Current global recession

I was having dinner last night with a good friend of mine from interstate and invariably the conversation turned to the state of the economy. I mentioned the current global recession and the GM situation. The GM issue as he saw it was not just the financial crisis, which had its beginnings in lax lending and cheap credit,  it was that GM came into this tough period already weakened by past mistakes.

I’m inclined to agree with this view and maybe the “good times” have hidden bad business decisions which are now coming back to bite us. Perhaps now is the time to go back to basics.

Full of Fear

With the crisis becoming part of our everyday conversation most people you talk to have a fearful view of the future. This attitude feeds on itself and the result is that discretionary purchases or business expansion has been postponed. This appears especially so in the case of demand for consumer durables.

What does this mean for the ordinary person?  

Well maybe the prospects for demand will be restrained for a few years and when global growth resumes, it will be modest. The massive government debt in some of the major economies will be a limitation to growth. I think that a slower long-lasting expansion phase will be more beneficial than the growth over the last decade.

Back to basics

  • Moderation

Make temperate restraint a principle of your life. Do nothing in excess and you won’t suffer from the problems associated with extremes.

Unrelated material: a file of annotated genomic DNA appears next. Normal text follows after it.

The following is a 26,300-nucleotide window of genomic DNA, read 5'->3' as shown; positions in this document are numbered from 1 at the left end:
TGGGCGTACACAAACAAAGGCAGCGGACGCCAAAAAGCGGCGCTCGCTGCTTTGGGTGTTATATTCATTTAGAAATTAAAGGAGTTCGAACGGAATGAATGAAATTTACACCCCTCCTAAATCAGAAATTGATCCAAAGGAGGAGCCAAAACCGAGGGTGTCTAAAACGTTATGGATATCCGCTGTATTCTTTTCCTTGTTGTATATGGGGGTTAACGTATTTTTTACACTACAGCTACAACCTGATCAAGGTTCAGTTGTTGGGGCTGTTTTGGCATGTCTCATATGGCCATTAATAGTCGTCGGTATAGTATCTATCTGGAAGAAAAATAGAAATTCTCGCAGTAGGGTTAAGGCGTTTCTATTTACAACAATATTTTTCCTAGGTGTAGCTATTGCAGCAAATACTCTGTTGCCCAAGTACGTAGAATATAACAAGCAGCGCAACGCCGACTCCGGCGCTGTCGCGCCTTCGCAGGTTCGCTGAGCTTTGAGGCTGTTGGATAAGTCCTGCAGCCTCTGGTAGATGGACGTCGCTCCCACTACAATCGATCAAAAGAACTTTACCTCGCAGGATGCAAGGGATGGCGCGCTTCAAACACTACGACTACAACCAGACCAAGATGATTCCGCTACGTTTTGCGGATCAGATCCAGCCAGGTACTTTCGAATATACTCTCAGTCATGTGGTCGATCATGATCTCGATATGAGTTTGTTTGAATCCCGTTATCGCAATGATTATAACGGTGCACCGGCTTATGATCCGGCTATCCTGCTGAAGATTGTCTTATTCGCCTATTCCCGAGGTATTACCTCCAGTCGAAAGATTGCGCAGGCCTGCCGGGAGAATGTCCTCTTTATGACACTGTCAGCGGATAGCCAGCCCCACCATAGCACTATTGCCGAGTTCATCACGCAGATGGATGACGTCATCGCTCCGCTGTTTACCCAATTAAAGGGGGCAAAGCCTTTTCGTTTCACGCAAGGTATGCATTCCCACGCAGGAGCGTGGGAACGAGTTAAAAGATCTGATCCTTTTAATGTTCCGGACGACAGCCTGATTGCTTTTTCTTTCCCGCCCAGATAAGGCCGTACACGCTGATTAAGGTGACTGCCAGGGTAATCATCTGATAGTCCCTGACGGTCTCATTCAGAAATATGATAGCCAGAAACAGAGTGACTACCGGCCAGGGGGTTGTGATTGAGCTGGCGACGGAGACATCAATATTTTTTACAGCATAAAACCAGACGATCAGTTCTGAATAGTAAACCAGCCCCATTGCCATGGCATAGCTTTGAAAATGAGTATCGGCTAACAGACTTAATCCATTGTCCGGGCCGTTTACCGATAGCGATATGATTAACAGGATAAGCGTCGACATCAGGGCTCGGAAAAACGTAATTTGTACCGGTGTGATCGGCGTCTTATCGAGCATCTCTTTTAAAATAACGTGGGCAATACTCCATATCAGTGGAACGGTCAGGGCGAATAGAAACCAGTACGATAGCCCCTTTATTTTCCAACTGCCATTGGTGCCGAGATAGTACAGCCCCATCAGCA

• Diversification

Have good quality investments. The share market has been around for hundreds of years and is a good long term creator of wealth. Sure even the good quality shares took a knock but they have the potential to come back.

  • Inflation

Long term inflation growth is about 3% per annum so that for those of us retiring if assets are left in cash over a 10 year period our nest egg’s purchasing power will halve so having your assets in cash is not really an option.

  • Future of share market

Expectations are that the share market could climb by another 5 per cent or more by the end of 2009. However, in an article in the SMH it was noted that the future will not be without its volatility and market analysts warn that a market correction of up to 10 per cent could be prompted by weaker corporate earnings and poor offshore economic data.

There are other commentators who, based on reasonable economic performance being achieved over the next two years , expect the long term position of the market to be up 40 per cent from its current position.

It is interesting to note that the Australian S&P/ASX 200 is now up more than 25 per cent from its March low.


(c) 2009 simple and easy information


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